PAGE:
According to Ali Mourad, a lecturer at Beirut Arab University, “the Civil War ended 30 years ago. It is time to differentiate between humanitarian support, which is a principled position, and political support that could be accompanied by military support.” He called for broad support for the Palestinian cause, considering it a human rights matter, not a matter of balance of political power.
Natour recalled a token gesture by the Palestinian Authority’s ambassador to Lebanon, Abbas Zaki, who on Jan. 8, 2008, apologized to the Lebanese on behalf of the Palestinians. Three months later, the Kataeb Party followed in his footsteps.
Speaking to LBCI on May 17, Joseph Bahout, the director of the Issam Fares Institute at the American University of Beirut, said, “We can be supportive of the Palestinian cause, and at the same time perceive that Hezbollah causes a problem to Lebanon.”
Multiple analysts recognize that Hezbollah’s intervention could further divide the Lebanese population over the matter. The Syrian war scenario lingers in many of their minds. Hezbollah’s involvement could also discourage Arab youth who sympathized with the Gaza Strip in the past few days, including some in Lebanon.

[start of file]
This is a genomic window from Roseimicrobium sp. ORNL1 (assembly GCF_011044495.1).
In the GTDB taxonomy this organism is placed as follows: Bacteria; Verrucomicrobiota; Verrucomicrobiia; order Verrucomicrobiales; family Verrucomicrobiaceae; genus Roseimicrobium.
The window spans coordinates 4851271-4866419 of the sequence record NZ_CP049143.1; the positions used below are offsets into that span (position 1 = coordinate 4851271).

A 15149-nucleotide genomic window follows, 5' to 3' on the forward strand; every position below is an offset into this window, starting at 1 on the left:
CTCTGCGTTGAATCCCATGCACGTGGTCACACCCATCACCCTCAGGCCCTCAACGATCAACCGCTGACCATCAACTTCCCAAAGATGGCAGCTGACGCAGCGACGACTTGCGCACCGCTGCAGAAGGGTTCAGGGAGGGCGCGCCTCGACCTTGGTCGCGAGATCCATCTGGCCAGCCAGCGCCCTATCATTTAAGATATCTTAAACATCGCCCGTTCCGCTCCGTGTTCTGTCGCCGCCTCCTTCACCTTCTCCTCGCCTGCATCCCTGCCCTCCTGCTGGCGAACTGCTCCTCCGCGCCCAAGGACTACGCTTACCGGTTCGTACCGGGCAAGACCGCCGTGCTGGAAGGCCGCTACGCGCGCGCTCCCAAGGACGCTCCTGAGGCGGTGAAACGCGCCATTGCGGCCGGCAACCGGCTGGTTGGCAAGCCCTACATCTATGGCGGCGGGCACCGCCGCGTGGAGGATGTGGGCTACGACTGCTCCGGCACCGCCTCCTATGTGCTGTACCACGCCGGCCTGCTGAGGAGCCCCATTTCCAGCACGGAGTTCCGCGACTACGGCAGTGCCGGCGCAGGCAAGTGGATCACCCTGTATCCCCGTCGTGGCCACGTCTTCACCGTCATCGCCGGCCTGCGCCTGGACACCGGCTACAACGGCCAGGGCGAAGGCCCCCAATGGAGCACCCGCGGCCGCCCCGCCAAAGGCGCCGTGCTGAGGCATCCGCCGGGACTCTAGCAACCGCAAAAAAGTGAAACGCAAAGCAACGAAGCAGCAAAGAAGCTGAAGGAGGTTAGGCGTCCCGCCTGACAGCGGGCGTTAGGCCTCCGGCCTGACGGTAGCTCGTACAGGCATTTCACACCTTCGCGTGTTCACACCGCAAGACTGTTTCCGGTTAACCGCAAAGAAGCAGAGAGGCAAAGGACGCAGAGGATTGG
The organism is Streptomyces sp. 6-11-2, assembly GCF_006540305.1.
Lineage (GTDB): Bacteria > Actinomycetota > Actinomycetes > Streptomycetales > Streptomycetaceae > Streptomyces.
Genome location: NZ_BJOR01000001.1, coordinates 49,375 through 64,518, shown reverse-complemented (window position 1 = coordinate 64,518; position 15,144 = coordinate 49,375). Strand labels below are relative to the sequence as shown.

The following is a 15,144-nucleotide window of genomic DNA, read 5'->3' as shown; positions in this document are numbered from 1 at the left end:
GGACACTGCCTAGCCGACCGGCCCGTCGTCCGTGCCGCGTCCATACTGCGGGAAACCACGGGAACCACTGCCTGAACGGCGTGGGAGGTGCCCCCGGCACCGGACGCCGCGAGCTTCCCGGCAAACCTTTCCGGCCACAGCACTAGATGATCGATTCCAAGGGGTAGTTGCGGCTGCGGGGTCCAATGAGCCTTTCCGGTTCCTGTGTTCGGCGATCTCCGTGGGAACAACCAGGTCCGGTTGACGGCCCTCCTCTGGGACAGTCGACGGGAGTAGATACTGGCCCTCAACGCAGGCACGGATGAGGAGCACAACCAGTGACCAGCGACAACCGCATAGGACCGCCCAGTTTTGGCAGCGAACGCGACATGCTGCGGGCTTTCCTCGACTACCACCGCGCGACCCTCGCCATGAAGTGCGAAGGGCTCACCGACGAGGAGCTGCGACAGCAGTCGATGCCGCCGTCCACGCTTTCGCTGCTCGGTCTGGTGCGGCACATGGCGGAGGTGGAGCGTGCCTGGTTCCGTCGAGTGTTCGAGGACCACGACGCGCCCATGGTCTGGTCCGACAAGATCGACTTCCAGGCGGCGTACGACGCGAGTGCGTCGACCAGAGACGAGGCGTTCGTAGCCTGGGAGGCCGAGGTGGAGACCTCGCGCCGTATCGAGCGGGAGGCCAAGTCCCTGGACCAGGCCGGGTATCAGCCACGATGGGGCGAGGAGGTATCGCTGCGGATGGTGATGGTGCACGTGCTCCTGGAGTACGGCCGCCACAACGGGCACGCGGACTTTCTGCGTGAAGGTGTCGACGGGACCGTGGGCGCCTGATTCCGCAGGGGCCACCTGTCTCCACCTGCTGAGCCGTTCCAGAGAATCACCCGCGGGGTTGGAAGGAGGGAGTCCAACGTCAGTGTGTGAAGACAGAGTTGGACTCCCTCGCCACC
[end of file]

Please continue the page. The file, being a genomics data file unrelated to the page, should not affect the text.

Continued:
Deaibes explained the visceral tie connecting — regardless of political or ideological divisions — the Palestinian protest movement against Israel with uprisings in the rest of the Arab World, and in this case, the October 2019 uprising in Lebanon.
“The [Lebanese and Palestinian] youths are faced with the same discrimination by the regimes in power and political establishments,” he said.
According to Mourad, it is about sharing the same suffering in one way or another. It is a solidarity resonating across borders that denounces the injustices confronting youths on both sides of the border. In this regard, Mourad recalls the unconditional and spontaneous solidarity that the Palestinians voiced with the Lebanese people during the Oct. 17, 2019, uprising and following the Aug. 4, 2020, Beirut port blast. The Palestinian cause is not — or is no longer — a Sunni cause or even a Muslim cause.
Today, a large segment of Lebanon’s youth is well aware of such an equation.
“It is the cause of an occupied people,” Mourad said.
This article was originally published in French in L’Orient-Le Jour. Translation by Joelle El Khoury.
Photos from the Gaza Strip and Jerusalem made headlines over the past couple of weeks, triggering a wave of solidarity in the international arena and the Arab World. While a segment of the public felt directly implicated in the events taking place on the other side of the border, many Lebanese treated them with skepticism, fear and even indifference.“I am placid in the face of what is going...